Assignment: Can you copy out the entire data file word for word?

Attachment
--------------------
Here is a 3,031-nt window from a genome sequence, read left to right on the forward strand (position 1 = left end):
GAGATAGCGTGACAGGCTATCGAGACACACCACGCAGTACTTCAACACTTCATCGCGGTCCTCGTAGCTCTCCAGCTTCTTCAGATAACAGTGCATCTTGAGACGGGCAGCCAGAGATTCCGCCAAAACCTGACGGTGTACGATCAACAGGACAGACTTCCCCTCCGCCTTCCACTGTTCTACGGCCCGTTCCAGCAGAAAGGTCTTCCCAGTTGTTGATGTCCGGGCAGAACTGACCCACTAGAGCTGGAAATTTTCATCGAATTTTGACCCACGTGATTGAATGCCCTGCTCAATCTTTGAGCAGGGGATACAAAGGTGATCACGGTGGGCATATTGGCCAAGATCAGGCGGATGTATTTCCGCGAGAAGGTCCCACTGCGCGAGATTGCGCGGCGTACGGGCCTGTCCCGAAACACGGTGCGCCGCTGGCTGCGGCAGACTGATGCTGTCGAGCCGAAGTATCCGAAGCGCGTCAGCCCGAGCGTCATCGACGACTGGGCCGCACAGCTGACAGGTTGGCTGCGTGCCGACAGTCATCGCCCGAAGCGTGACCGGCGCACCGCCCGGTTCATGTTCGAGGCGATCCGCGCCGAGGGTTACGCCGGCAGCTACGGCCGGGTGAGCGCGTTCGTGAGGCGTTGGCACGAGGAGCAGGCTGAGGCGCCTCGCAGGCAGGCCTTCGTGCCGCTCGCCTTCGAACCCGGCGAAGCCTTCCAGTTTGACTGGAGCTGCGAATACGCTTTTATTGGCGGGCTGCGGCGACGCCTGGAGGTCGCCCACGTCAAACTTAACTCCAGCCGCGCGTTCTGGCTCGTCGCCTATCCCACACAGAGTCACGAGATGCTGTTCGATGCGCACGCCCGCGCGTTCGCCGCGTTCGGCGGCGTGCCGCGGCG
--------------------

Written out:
Here is a 3,031-nt window from a genome sequence, read left to right on the forward strand (position 1 = left end):
GAGATAGCGTGACAGGCTATCGAGACACACCACGCAGTACTTCAACACTTCATCGCGGTCCTCGTAGCTCTCCAGCTTCTTCAGATAACAGTGCATCTTGAGACGGGCAGCCAGAGATTCCGCCAAAACCTGACGGTGTACGATCAACAGGACAGACTTCCCCTCCGCCTTCCACTGTTCTACGGCCCGTTCCAGCAGAAAGGTCTTCCCAGTTGTTGATGTCCGGGCAGAACTGACCCACTAGAGCTGGAAATTTTCATCGAATTTTGACCCACGTGATTGAATGCCCTGCTCAATCTTTGAGCAGGGGATACAAAGGTGATCACGGTGGGCATATTGGCCAAGATCAGGCGGATGTATTTCCGCGAGAAGGTCCCACTGCGCGAGATTGCGCGGCGTACGGGCCTGTCCCGAAACACGGTGCGCCGCTGGCTGCGGCAGACTGATGCTGTCGAGCCGAAGTATCCGAAGCGCGTCAGCCCGAGCGTCATCGACGACTGGGCCGCACAGCTGACAGGTTGGCTGCGTGCCGACAGTCATCGCCCGAAGCGTGACCGGCGCACCGCCCGGTTCATGTTCGAGGCGATCCGCGCCGAGGGTTACGCCGGCAGCTACGGCCGGGTGAGCGCGTTCGTGAGGCGTTGGCACGAGGAGCAGGCTGAGGCGCCTCGCAGGCAGGCCTTCGTGCCGCTCGCCTTCGAACCCGGCGAAGCCTTCCAGTTTGACTGGAGCTGCGAATACGCTTTTATTGGCGGGCTGCGGCGACGCCTGGAGGTCGCCCACGTCAAACTTAACTCCAGCCGCGCGTTCTGGCTCGTCGCCTATCCCACACAGAGTCACGAGATGCTGTTCGATGCGCACGCCCGCGCGTTCGCCGCGTTCGGCGGCGTGCCGCGGCG